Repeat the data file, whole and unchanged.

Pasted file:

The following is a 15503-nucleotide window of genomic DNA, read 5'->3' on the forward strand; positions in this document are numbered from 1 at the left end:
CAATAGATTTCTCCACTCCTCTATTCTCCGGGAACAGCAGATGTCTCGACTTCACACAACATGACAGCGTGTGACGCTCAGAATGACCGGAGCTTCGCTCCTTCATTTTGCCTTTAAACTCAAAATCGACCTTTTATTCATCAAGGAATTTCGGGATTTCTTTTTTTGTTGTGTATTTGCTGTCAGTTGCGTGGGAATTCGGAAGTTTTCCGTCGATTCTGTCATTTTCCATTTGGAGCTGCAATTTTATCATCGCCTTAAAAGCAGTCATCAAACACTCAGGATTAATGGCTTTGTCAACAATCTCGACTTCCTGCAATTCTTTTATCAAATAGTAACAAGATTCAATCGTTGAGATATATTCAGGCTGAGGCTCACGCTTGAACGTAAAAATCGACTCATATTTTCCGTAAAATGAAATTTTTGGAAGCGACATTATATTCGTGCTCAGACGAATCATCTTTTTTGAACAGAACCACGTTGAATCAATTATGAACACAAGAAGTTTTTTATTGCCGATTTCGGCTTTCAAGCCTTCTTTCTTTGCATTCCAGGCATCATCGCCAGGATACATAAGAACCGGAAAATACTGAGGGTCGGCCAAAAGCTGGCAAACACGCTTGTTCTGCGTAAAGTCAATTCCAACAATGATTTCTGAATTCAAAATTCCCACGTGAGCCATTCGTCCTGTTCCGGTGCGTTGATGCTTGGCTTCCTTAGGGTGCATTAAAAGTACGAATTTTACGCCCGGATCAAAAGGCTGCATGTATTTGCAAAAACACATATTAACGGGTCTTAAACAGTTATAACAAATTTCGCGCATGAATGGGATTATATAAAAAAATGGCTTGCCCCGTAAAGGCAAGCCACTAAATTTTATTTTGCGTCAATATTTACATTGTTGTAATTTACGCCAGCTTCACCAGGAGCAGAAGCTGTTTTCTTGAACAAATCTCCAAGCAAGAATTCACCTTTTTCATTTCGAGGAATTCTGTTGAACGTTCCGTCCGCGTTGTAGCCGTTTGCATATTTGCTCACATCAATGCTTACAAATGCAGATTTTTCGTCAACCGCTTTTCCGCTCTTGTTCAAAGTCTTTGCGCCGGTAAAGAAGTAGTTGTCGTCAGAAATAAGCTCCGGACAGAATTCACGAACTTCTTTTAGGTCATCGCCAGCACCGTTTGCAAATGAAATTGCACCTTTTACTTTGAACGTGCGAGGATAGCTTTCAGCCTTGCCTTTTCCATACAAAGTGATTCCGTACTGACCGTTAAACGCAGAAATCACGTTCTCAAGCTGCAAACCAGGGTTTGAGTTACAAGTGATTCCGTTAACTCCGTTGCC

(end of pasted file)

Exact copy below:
The following is a 15503-nucleotide window of genomic DNA, read 5'->3' on the forward strand; positions in this document are numbered from 1 at the left end:
CAATAGATTTCTCCACTCCTCTATTCTCCGGGAACAGCAGATGTCTCGACTTCACACAACATGACAGCGTGTGACGCTCAGAATGACCGGAGCTTCGCTCCTTCATTTTGCCTTTAAACTCAAAATCGACCTTTTATTCATCAAGGAATTTCGGGATTTCTTTTTTTGTTGTGTATTTGCTGTCAGTTGCGTGGGAATTCGGAAGTTTTCCGTCGATTCTGTCATTTTCCATTTGGAGCTGCAATTTTATCATCGCCTTAAAAGCAGTCATCAAACACTCAGGATTAATGGCTTTGTCAACAATCTCGACTTCCTGCAATTCTTTTATCAAATAGTAACAAGATTCAATCGTTGAGATATATTCAGGCTGAGGCTCACGCTTGAACGTAAAAATCGACTCATATTTTCCGTAAAATGAAATTTTTGGAAGCGACATTATATTCGTGCTCAGACGAATCATCTTTTTTGAACAGAACCACGTTGAATCAATTATGAACACAAGAAGTTTTTTATTGCCGATTTCGGCTTTCAAGCCTTCTTTCTTTGCATTCCAGGCATCATCGCCAGGATACATAAGAACCGGAAAATACTGAGGGTCGGCCAAAAGCTGGCAAACACGCTTGTTCTGCGTAAAGTCAATTCCAACAATGATTTCTGAATTCAAAATTCCCACGTGAGCCATTCGTCCTGTTCCGGTGCGTTGATGCTTGGCTTCCTTAGGGTGCATTAAAAGTACGAATTTTACGCCCGGATCAAAAGGCTGCATGTATTTGCAAAAACACATATTAACGGGTCTTAAACAGTTATAACAAATTTCGCGCATGAATGGGATTATATAAAAAAATGGCTTGCCCCGTAAAGGCAAGCCACTAAATTTTATTTTGCGTCAATATTTACATTGTTGTAATTTACGCCAGCTTCACCAGGAGCAGAAGCTGTTTTCTTGAACAAATCTCCAAGCAAGAATTCACCTTTTTCATTTCGAGGAATTCTGTTGAACGTTCCGTCCGCGTTGTAGCCGTTTGCATATTTGCTCACATCAATGCTTACAAATGCAGATTTTTCGTCAACCGCTTTTCCGCTCTTGTTCAAAGTCTTTGCGCCGGTAAAGAAGTAGTTGTCGTCAGAAATAAGCTCCGGACAGAATTCACGAACTTCTTTTAGGTCATCGCCAGCACCGTTTGCAAATGAAATTGCACCTTTTACTTTGAACGTGCGAGGATAGCTTTCAGCCTTGCCTTTTCCATACAAAGTGATTCCGTACTGACCGTTAAACGCAGAAATCACGTTCTCAAGCTGCAAACCAGGGTTTGAGTTACAAGTGATTCCGTTAACTCCGTTGCC